Triple A Research

Research articles demonstrating the results of the Triple A program.

[ARTICLE] Cigarette smoking in adolescents with asthma in Jordan: Impact of peer-led education in high schools

Background: Peer-led smoking prevention programs focus on teaching adolescents—especially those with asthma- who are affected most by cigarettes, refusal skills to lower their intention to smoke. The purpose of this study was to determine the impact of a peer-led asthma education program on students who were smokers in terms of self-efficacy to resist smoking, asthma knowledge and asthma-related quality of life.

Conclusion: The prevalence of smoking among high school Jordanian students with asthma, especially males, is alarmingly high, highlighting the need for early intervention. A school-based peer-led asthma and smoking education approach can be effective in motivating students to not smoke. Therefore, nurse educators worldwide, especially who work in youth centers, community, and school health fields, need to be aware of the effectiveness, availability, and possible adoption of such innovative interventions in order to improve overall well-being for adolescents in general and for smokers in specific.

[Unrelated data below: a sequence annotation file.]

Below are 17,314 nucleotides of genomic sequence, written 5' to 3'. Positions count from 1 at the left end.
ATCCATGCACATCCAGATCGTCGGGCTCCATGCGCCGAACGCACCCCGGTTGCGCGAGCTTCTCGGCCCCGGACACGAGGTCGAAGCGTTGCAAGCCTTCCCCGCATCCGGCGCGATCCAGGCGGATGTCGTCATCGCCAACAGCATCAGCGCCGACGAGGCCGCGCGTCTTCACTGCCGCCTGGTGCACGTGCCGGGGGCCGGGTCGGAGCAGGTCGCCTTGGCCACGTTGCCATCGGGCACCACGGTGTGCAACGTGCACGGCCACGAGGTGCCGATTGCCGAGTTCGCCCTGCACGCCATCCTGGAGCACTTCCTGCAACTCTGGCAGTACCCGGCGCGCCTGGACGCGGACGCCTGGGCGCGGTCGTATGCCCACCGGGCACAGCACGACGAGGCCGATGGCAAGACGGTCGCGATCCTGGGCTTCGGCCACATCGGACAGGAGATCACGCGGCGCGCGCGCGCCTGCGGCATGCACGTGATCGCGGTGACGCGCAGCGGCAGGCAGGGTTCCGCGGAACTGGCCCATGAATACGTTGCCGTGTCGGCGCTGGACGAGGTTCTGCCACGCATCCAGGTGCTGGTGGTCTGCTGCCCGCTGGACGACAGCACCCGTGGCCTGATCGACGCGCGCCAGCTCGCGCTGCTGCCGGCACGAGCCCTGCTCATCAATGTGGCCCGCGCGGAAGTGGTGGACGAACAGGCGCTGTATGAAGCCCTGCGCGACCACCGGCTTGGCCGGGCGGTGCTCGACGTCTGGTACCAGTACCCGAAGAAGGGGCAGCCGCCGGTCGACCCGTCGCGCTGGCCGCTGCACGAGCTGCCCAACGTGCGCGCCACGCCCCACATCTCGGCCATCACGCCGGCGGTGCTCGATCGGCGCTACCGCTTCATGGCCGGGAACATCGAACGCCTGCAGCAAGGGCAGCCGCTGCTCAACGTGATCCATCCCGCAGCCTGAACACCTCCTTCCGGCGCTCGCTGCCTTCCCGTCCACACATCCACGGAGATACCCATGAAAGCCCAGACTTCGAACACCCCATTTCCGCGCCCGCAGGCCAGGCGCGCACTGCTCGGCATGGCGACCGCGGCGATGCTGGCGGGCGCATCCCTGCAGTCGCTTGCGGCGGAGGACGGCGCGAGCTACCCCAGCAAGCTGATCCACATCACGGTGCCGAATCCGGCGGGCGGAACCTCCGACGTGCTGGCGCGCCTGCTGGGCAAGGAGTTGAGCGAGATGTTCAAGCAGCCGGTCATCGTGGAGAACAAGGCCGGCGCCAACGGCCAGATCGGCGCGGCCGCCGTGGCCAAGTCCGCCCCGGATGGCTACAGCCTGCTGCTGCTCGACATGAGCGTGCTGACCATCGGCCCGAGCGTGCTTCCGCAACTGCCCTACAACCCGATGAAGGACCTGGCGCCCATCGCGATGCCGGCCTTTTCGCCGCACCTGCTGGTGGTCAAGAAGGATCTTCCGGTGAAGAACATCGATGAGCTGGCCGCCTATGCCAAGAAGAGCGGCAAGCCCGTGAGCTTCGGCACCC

[ARTICLE] Peer-led interventions: Assessing the cost of the Adolescent Asthma Action program

The aim of this study was to determine the cost of implementing the Triple A program in Australia. Standard economic costing methods were used. It involved identifying the resources that were utilised (such as personnel and program materials), measuring them and then valuing them. We later performed sensitivity analysis so as to identify the cost drivers and a stress test to test how the intervention can perform when some inputs are lacking.